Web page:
So, some calls can be used to grab the attention of an individual who is far away, whereas close-distance calls might be used to strengthen social bonds, similar to when humans respond more positively and cooperatively when someone remembers their name, the researchers said.

As several families cross the Ewaso Ngiro River together, a female from the Native Americans family responds to her calf’s distress call. - George Wittemyer
As several families cross the Ewaso Ngiro River together, a female from the Native Americans family responds to her calf’s distress call. - George Wittemyer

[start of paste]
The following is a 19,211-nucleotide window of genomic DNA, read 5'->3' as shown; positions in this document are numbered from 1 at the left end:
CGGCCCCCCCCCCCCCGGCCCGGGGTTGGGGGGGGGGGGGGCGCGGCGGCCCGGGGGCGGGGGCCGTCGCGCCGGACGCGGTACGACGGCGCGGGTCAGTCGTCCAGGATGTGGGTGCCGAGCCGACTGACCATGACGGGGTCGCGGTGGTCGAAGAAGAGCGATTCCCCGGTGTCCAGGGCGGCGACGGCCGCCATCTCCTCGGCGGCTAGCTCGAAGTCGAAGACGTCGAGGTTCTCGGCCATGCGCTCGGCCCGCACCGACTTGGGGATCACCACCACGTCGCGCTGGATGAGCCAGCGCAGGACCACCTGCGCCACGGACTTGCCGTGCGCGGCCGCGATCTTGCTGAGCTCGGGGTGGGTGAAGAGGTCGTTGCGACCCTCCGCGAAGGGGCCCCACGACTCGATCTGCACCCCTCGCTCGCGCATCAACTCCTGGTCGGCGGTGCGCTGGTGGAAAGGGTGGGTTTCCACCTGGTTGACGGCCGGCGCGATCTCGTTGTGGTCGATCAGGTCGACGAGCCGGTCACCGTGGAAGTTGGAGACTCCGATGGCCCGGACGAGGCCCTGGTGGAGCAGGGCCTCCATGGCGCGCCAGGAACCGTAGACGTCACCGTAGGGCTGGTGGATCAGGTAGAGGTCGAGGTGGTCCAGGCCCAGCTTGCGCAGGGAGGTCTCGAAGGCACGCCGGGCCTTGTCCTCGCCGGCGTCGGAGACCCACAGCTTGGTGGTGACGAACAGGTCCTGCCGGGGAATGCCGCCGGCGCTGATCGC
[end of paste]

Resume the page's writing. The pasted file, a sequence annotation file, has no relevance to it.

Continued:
When elephants were close together, caregiving rumbles were more likely to be correctly classified by the machine-learning model than greeting rumbles. The researchers suggested that caregivers may use names more frequently with their calves to either comfort the calf or to help it learn its name.

Calls by adult females were also classified more correctly than calls by juveniles, suggesting that adult females may use names more in their calls because the behavior takes years to develop, according to the study.

Pardo said most mammals are not really capable of learning to produce new sounds — an ability needed in order to label something with a name.

He added that since humans, dolphins and elephants address individuals in their species with something like a name, “the need to name other individuals may have had something to do with the evolution of language.”